I was instructed just before Easter by two well-known and accomplished writers who were distraught to receive a letter from the Equality and Human Rights Commission (EHRC) asking them to justify a writing prize for writers of colour that they had founded.
The Jhalak Prize, founded by Dr Sunny Singh and Nikesh Shukla, is aimed at promoting and recognising writers of colour. As Nikesh Shukla has said he would “much rather be writing than trying to push for diversity all the time”, but together with Sunny Singh they did pick up the mantle as they felt obliged to do so.
Writers of colour are more than alive to the structural barriers they face within the literary world – from publishers who lack diverse workforces, to agents making assumptions as to the types of work that writers of colour should be producing. In April 2015, the Arts Council funded a report published by Spread the Word into these very problems. The report highlighted, amongst other things, that:
- Less than half of writers of colour debut with an agent, in comparison to nearly two-thirds of white writers, with numbers decreasing further once published;
- Publishing houses made assumptions about their white readership’s reading preferences;
- Writers of colour felt pressurised to make changes to their writing to avoid barriers to publication, particularly around what is deemed to be “authentic”;
- More than 84% of publishers and 97% of agents think that publishing is only “a little diverse” or “not diverse at all”.
In a follow-up article, The Bookseller wrote that ‘of the thousands of titles published in 2016 in the UK, only a small minority—fewer than 100—were by British authors of a non-white background. But publishers have argued there is now a serious commitment to widening that representation, with one suggesting the industry was in “the process of a very dramatic transition”…The lack of representation is also reflected in the bestseller charts: of the top 100 titles of 2016 to date, just one is by a British writer from an ethnic minority background (Kazuo Ishiguro); there are six in the top 500. An equivalent US chart reveals 30 US BAME authors in the top 500’. The Bookseller also commented that within the list of top 100 titles, over 10% were by authors called David.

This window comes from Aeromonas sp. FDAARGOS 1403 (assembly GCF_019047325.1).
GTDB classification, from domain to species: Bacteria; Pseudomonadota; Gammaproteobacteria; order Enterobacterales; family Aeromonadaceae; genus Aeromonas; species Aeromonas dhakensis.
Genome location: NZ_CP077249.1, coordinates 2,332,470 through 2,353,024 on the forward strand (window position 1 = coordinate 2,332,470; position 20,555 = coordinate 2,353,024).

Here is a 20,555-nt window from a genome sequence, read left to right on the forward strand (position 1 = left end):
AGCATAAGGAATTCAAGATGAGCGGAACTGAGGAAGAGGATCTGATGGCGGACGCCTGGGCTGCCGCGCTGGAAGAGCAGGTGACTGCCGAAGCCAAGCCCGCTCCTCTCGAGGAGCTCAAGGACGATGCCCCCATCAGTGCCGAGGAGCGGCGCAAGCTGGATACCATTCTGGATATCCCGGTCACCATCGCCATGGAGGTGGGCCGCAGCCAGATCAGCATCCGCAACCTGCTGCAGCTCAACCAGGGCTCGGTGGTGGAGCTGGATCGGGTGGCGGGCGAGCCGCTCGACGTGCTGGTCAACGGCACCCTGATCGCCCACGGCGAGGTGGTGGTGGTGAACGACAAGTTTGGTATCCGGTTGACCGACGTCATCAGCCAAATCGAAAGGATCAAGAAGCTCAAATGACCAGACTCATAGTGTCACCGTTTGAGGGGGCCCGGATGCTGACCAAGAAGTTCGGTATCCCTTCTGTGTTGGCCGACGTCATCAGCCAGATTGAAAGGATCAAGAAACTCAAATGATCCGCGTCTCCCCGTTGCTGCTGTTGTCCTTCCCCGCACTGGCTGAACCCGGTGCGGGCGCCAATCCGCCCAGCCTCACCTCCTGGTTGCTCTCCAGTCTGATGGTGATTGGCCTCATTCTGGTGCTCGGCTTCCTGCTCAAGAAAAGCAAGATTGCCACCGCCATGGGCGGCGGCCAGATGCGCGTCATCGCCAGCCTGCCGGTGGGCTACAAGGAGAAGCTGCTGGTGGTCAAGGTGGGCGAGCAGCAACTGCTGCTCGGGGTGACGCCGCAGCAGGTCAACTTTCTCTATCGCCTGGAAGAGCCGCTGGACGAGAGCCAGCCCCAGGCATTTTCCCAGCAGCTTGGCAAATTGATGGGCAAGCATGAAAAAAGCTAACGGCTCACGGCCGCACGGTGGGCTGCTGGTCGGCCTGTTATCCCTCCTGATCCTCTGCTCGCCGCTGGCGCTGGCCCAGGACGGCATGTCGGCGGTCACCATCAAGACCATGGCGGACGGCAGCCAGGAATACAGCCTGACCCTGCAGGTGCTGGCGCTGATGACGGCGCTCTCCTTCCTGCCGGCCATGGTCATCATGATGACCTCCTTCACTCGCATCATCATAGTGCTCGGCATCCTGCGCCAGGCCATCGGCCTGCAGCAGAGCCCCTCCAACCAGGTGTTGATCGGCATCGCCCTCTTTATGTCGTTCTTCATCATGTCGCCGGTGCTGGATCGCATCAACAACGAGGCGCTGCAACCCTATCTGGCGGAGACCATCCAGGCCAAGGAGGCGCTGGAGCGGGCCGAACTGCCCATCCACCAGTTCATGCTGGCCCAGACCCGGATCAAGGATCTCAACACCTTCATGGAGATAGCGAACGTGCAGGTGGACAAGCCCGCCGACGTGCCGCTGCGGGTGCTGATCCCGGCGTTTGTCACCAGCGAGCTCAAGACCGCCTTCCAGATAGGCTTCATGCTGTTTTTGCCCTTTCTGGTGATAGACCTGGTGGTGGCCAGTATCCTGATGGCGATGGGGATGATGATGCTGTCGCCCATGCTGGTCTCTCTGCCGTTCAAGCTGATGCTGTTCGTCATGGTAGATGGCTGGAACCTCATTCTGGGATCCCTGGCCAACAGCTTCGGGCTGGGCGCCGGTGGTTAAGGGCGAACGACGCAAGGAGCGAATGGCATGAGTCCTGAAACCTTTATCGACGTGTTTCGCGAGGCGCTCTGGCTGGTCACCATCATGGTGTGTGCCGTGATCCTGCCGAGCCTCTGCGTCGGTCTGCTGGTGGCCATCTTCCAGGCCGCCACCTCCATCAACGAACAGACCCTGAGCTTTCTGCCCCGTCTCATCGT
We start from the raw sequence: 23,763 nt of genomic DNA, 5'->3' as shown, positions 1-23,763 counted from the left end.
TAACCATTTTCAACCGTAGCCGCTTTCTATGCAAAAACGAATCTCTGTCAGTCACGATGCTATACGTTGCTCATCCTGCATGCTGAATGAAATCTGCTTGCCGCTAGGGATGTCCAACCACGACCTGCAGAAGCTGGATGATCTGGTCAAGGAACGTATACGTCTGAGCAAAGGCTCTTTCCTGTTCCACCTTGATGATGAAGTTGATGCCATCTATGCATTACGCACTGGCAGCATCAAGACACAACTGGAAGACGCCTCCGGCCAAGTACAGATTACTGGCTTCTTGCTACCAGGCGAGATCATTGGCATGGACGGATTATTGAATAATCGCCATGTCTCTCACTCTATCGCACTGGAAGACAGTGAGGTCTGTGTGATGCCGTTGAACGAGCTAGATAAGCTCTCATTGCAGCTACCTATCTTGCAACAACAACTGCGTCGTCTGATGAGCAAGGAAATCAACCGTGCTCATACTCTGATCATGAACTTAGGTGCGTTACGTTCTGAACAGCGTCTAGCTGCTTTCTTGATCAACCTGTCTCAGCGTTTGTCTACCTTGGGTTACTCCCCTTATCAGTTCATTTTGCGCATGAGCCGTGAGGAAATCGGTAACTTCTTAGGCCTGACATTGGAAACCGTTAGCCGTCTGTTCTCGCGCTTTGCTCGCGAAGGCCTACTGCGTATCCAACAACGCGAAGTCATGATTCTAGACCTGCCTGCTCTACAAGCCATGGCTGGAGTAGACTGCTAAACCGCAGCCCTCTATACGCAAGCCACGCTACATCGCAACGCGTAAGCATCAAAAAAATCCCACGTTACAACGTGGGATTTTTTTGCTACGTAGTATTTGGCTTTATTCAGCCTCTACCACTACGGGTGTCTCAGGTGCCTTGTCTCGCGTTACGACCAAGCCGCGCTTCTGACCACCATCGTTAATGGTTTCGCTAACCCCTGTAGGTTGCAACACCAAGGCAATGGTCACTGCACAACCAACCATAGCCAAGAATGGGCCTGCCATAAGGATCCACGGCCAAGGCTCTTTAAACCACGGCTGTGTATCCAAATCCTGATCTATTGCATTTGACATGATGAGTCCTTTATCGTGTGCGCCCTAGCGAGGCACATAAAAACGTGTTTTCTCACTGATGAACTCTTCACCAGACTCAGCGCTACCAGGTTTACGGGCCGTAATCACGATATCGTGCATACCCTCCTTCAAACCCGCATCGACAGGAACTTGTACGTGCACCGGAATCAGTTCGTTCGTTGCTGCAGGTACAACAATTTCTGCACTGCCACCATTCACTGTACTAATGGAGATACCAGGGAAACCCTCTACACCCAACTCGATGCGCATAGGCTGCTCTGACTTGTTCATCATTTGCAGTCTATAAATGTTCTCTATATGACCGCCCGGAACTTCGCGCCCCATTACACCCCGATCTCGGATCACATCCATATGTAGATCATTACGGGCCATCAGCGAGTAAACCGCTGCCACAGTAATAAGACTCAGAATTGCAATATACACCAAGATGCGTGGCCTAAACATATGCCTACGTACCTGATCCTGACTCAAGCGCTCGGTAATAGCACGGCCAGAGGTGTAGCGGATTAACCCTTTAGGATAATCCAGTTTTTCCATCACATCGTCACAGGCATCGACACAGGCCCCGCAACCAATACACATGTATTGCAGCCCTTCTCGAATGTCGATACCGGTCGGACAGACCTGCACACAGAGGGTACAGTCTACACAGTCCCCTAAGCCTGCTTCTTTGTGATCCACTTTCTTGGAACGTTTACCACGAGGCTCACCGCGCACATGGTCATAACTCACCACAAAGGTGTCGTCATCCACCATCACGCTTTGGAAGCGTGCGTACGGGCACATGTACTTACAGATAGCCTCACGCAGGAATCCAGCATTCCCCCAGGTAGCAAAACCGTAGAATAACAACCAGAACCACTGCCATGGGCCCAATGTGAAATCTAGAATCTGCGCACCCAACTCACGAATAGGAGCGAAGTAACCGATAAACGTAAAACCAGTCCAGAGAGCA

In the context of clear evidence as to structural barriers to BAME (black, asian and minority ethnic) writers, Sunny and Nikesh launched the Jhalak Prize in February 2016. They founded it as two private individuals with essential experience, they gave up their own time and expertise to promote and encourage the competition in order to provide a platform for BAME writers.
On the night of the Jhalak Prize award, they received a letter from the Equalities and Human Rights Commission informing them that an MP had complained that the prize was discriminatory against white writers. In order for the EHRC to evaluate whether the Jhalak Prize was permitted, they asked my clients to justify the need for it. In other words, in the face of clear knowledge that the publishing world has a problem with diversity, was the Jhalak Prize proportionate and could they show that there was particular disadvantage that they were seeking to address.
So, we collated the publicly and readily available information which evidences these very things and presented them to the EHRC. The EHRC, of course, confirmed that the Jhalak Prize (and indeed, the Fourth Estate/Guardian BAME writers prize) is not discriminatory. The disadvantage to writers of colour is clear; the aim of the prize is legitimate; and the steps taken were proportionate to Sunny’s and Nikesh’s resources alongside other diversity initiatives they have been involved in.
Under s.158 of the Equality Act 2010, justifiable positive action measures are permitted to alleviate disadvantage experienced by people who share a protected characteristic, reduce their under-representation in relation to particular activities, and meet their particular needs.
Now that the EHRC is armed with the overwhelming evidence of a diversity problem within the publishing world, what steps will it take to level the playing field for writers of colour